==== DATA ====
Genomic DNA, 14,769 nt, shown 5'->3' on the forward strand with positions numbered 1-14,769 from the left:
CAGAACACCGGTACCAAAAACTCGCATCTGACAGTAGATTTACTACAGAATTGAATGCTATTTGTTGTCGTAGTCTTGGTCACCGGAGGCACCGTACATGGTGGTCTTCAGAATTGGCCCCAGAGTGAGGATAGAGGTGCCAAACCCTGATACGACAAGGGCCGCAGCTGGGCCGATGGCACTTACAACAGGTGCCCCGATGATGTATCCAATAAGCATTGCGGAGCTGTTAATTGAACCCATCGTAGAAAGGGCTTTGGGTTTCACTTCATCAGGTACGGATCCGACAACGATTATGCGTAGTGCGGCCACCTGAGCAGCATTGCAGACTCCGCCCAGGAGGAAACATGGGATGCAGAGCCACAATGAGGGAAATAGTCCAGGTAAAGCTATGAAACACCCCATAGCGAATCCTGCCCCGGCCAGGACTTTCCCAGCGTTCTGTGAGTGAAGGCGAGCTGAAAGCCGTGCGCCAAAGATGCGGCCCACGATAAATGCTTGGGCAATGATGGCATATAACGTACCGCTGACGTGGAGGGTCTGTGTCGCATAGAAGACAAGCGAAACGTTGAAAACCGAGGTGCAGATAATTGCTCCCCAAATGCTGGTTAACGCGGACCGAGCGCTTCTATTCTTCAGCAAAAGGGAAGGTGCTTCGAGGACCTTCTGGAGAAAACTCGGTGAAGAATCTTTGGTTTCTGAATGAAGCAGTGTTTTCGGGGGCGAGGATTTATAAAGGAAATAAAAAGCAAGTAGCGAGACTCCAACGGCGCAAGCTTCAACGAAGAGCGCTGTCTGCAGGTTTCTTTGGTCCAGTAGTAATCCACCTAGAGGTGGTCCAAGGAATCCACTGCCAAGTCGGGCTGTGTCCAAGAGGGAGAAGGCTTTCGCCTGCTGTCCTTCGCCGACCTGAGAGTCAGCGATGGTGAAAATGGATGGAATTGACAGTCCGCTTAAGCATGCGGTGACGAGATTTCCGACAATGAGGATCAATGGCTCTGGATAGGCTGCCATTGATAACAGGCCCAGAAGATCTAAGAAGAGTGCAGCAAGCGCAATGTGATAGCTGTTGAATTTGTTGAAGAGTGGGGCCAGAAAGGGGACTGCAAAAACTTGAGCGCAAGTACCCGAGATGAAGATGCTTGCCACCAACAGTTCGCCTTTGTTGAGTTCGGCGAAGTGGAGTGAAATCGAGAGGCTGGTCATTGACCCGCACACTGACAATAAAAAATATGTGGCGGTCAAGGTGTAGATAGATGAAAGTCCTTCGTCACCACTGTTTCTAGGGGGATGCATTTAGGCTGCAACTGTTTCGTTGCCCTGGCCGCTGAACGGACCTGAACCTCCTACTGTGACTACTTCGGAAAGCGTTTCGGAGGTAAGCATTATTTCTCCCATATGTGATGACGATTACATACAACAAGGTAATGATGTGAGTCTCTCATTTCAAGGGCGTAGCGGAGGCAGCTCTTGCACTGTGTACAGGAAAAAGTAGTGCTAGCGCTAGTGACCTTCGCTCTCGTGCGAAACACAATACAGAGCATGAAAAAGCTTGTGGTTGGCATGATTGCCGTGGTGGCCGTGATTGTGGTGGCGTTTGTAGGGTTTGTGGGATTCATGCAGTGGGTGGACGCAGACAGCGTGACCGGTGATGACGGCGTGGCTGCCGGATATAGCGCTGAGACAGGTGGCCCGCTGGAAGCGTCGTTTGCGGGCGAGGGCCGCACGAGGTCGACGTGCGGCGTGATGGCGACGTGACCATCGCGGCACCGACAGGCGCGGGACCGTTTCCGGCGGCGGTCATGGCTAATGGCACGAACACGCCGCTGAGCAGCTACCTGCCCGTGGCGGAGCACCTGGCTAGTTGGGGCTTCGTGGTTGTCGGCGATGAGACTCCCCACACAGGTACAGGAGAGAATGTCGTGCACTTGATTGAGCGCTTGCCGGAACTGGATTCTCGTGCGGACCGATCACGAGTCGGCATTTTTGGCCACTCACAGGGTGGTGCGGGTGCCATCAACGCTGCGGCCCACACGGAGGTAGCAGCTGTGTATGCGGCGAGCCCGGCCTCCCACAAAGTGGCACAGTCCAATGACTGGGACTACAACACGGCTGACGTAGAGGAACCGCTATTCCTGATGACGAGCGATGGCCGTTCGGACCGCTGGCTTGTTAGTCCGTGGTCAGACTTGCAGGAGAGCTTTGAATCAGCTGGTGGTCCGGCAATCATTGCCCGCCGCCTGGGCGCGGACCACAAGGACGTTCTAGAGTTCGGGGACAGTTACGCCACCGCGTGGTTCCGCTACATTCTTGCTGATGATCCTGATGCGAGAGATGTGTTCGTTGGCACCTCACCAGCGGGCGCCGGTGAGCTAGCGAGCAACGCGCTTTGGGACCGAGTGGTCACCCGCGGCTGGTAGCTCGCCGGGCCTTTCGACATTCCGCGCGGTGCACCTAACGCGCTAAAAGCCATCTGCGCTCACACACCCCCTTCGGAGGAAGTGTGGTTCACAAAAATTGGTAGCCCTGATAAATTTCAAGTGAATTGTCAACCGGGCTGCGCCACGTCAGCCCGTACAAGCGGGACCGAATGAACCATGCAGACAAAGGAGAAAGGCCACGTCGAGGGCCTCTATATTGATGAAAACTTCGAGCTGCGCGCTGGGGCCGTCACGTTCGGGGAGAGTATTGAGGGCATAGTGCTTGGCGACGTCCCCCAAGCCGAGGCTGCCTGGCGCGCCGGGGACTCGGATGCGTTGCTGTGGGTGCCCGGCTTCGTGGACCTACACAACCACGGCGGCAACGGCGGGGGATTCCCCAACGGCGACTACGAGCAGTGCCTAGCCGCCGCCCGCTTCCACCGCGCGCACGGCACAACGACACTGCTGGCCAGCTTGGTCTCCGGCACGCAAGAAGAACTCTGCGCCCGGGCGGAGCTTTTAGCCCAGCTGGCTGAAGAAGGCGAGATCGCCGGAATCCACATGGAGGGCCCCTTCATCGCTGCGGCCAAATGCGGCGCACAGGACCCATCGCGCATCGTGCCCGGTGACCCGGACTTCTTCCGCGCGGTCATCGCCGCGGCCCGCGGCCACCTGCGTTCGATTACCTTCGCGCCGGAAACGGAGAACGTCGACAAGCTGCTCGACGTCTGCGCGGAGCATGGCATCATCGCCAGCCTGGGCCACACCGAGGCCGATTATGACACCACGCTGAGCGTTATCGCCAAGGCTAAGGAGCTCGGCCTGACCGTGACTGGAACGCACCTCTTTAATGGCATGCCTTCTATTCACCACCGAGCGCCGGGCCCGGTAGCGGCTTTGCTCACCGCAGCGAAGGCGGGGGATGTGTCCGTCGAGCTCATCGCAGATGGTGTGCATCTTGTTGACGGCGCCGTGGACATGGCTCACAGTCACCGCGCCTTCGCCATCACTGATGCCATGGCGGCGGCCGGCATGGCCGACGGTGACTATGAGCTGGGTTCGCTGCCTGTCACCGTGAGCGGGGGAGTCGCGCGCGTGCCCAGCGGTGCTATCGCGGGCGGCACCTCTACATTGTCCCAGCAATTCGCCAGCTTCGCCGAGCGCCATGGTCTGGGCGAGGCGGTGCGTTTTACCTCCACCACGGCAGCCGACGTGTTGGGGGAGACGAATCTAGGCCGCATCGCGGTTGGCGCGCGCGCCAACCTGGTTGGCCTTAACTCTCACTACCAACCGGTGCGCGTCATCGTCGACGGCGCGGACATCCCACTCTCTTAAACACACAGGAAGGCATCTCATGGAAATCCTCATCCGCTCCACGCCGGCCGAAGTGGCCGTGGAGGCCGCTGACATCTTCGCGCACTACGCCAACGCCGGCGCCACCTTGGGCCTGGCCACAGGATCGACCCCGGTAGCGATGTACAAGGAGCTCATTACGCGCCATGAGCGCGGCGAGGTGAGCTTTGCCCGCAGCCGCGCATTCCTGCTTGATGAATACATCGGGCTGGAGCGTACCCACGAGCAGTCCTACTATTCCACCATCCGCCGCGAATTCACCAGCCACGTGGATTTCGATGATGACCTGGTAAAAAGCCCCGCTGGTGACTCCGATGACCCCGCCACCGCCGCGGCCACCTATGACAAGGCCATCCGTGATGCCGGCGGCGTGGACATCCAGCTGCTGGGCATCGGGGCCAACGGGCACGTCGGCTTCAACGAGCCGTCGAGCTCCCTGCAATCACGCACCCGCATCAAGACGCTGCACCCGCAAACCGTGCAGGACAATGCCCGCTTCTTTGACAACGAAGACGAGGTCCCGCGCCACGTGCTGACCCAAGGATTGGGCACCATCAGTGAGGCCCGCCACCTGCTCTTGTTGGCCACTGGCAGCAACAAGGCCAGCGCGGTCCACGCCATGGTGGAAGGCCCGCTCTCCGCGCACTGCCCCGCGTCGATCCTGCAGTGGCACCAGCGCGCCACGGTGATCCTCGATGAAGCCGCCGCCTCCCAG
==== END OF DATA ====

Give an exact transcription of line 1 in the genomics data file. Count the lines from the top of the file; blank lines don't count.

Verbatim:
Genomic DNA, 14,769 nt, shown 5'->3' on the forward strand with positions numbered 1-14,769 from the left: